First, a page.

Southern Superintendency of Indian AffairsEdit This Page
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The Southern Superintendency of Indian Affairs was established in 1851 to replace the Western Superintendency. After the Southern Superintendency was abolished in 1870, except for treaty stipulations, and the agents reported directly to the Office of Indian Affairs in Washington, DC.
John Drennen 1851, Thomas S. Drew 1853, Charles W. Dean 1855, Elias Rector 1857, William G. Coffin 1861, Elijah Sells 1865, William Byers 1866, James Wortham 1867, L. Newton Robinson 1868, Bvt. Maj. Gen. W. B. Hazen 1869
Agencies and subagencies were created as administrative offices of the Bureau of Indian Affairs and its predecessors. Their purpose was (and is) to manage Indian affairs with the tribes, to enforce policies, and to assist in maintaining the peace. The names and location of these agencies may have changed, but their purpose remained basically the same. Many of the records of genealogical value (for the tribe and tribal members) were created by and maintained by the agencies.
- Cherokee Agency (Oklahoma)
- Chickasaw Agency (Oklahoma)
- Choctaw Agency (Oklahoma)
- Creek Agency (Oklahoma)
- Neosho Agency
- Seminole Agency (Oklahoma)
- Wichita Agency
The Southern Superintendency includes records of the Western Superintendency of Indian Affairs which operated from 1832-1851. Its responsibility included the Cherokee, Creek, Choctaw, Chickasaw, Osage, Seneca, Seminole, Shawnee, and Quapaw Indians. It also included the Wichita, Comanche, Cherokee, and Creek Agencies and the Arkansas Superintendency. The Wichita Agency had responsibility for Wichita, Caddo, Anadarko, Waco, Tonkawa, Hanai, Kichai, Tawakoni, Delaware, Shawnee, and some of the Comanche Indians. The localities included are Arkansas, Oklahoma, and Texas.
Records of the Southern Superintendent of Indian Affairs, 1832-1870, are at the National Archives and have been microfilmed as their Microcopy Number M640. This set of microfilm of the records of the Southern Superintendency is also available at the Family History Library and its family history centers.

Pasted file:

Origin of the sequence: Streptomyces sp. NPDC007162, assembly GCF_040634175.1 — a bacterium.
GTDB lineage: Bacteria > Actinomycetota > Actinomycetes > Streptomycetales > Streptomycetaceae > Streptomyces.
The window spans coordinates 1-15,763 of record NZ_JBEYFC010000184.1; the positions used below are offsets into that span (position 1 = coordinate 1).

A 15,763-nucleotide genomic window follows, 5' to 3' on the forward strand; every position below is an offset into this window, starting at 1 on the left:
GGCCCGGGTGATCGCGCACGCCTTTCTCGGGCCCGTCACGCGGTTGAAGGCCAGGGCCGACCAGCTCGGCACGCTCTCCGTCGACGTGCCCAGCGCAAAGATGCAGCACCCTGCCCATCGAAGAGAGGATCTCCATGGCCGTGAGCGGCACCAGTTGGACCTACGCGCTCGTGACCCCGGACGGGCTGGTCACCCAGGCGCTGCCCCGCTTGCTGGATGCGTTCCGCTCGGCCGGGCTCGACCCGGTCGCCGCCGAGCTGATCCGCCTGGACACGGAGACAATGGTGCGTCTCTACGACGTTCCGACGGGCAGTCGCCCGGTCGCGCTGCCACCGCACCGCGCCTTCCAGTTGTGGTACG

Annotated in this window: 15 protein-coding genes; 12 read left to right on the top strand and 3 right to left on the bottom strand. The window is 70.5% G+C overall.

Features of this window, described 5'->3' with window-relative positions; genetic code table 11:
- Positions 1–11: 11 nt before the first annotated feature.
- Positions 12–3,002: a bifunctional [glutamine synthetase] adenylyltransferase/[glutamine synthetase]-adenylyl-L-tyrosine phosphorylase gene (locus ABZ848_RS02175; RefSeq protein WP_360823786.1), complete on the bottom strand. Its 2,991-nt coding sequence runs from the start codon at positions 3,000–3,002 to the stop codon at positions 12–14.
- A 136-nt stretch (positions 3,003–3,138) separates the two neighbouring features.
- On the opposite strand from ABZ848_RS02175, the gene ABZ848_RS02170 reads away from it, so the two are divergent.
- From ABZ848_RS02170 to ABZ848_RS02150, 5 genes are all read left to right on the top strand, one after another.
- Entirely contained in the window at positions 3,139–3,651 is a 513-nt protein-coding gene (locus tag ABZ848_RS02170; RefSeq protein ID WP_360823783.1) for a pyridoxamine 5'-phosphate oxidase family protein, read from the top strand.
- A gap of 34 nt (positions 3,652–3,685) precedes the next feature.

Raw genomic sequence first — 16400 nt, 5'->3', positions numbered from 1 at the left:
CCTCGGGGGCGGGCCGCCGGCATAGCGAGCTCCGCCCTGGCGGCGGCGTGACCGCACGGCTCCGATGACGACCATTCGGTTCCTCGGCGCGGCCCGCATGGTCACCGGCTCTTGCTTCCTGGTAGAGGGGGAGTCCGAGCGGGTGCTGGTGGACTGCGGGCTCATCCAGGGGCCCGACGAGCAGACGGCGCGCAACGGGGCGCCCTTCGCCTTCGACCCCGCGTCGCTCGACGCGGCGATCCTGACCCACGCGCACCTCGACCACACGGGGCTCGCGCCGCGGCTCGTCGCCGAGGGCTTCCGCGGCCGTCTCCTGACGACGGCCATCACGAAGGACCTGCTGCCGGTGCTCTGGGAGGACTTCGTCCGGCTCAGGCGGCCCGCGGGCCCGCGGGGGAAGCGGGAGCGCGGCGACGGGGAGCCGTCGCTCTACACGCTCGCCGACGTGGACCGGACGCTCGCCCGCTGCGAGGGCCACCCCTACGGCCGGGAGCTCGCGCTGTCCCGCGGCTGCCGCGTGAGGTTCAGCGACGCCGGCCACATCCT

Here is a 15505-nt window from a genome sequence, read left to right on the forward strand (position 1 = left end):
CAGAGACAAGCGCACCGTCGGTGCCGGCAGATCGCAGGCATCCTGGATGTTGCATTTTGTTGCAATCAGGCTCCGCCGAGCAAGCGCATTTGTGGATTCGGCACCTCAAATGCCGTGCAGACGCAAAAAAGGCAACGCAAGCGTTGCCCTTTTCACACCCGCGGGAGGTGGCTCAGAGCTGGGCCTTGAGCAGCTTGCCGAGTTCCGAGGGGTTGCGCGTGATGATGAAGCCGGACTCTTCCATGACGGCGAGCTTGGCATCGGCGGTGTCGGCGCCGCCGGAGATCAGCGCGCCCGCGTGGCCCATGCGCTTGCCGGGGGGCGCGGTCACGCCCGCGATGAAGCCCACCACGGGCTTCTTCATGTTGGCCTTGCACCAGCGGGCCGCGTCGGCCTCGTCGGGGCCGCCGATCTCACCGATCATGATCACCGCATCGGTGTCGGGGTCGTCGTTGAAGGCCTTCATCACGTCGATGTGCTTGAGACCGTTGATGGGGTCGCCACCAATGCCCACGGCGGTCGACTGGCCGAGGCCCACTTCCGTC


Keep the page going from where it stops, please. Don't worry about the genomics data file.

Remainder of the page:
Letters received by the Office of Indian Affairs from the Southern Superintendency, 1851-1871, have been microfilmed by the National Archives as part of their Microcopy Number M234. Copies are available at the National Archives and at the Family History Library and its family history centers on their microfilm roll numbers 1661563 thru 1661569.
- ↑ Hill, Edward E. The Office of Indian Affairs, 1824-1880: Historical Sketches. New York, New York: Clearwater Publishing Company, Inc., 1974, pp. 167-168.
Hill, Edward E. The Office of Indian Affairs, 1824-1880: Historical Sketches. New York, New York: Clearwater Press, .
Hill, Edward E. (comp.). Guide to Records in the National Archives of the United States Relating to American Indians. Washington [District of Columbia]: U.S. Government Printing Office, 1981.
Historical Sketches for Jurisdictional and Subject Headings Used for the Letters Received by the Office of Indian Affairs, 1824-1880. National Archives Microcopy T1105.
Preliminary Inventory No. 163: Records of the Bureau of Indian Affairs. Washington, DC:
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